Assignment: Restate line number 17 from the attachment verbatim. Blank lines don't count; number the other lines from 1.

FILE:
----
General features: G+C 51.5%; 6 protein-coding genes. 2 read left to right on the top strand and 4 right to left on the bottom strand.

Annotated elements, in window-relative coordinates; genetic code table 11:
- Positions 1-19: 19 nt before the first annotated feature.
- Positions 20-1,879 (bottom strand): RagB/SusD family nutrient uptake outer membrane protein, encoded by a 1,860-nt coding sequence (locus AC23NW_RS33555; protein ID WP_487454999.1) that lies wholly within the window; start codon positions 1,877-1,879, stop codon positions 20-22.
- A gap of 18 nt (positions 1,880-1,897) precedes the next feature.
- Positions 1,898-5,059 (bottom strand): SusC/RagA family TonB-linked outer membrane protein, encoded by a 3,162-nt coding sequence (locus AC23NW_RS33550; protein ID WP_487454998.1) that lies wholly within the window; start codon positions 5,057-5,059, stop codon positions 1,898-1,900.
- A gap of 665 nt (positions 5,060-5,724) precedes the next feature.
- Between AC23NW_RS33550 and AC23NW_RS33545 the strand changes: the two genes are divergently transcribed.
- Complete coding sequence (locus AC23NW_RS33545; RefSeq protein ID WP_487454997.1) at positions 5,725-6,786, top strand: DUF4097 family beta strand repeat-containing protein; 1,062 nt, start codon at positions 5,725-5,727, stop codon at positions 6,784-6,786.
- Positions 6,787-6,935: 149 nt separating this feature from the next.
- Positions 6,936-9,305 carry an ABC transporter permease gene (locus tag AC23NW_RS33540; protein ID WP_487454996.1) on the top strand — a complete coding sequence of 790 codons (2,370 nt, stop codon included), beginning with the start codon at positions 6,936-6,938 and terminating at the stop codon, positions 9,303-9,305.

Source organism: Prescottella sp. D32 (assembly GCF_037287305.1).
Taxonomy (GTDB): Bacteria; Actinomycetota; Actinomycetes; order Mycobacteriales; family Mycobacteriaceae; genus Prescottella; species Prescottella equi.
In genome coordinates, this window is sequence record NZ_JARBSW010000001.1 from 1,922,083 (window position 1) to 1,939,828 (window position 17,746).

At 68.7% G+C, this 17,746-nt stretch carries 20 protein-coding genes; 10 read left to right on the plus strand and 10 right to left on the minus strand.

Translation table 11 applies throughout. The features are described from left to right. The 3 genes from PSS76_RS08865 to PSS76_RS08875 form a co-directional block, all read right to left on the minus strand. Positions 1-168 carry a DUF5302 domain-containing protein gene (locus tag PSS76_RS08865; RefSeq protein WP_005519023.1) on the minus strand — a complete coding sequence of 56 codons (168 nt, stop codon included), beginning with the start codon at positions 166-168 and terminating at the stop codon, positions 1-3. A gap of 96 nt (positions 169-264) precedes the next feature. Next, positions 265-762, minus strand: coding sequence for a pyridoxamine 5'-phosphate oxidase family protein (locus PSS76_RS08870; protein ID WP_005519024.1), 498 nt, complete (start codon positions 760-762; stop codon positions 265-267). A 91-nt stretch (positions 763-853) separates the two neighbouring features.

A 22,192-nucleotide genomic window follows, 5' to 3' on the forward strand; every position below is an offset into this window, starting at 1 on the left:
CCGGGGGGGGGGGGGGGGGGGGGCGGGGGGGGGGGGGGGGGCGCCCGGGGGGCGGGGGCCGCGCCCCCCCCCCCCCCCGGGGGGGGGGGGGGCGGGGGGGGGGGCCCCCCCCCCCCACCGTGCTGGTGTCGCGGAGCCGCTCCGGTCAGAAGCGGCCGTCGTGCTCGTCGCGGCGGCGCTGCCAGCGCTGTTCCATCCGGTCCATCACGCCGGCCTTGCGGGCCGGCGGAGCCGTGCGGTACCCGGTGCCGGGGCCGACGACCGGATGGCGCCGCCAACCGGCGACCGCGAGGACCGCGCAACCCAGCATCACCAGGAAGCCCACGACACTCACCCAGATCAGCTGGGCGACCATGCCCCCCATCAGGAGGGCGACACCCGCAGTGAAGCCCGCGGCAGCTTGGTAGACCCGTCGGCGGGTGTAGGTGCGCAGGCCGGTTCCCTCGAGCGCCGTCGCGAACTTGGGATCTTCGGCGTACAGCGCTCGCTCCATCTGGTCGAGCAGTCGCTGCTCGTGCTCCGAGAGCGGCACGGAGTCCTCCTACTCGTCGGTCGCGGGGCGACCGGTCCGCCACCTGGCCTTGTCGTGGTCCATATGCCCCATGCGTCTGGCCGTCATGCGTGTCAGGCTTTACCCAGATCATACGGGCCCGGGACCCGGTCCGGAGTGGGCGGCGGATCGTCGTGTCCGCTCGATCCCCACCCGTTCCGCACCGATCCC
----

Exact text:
A 22,192-nucleotide genomic window follows, 5' to 3' on the forward strand; every position below is an offset into this window, starting at 1 on the left: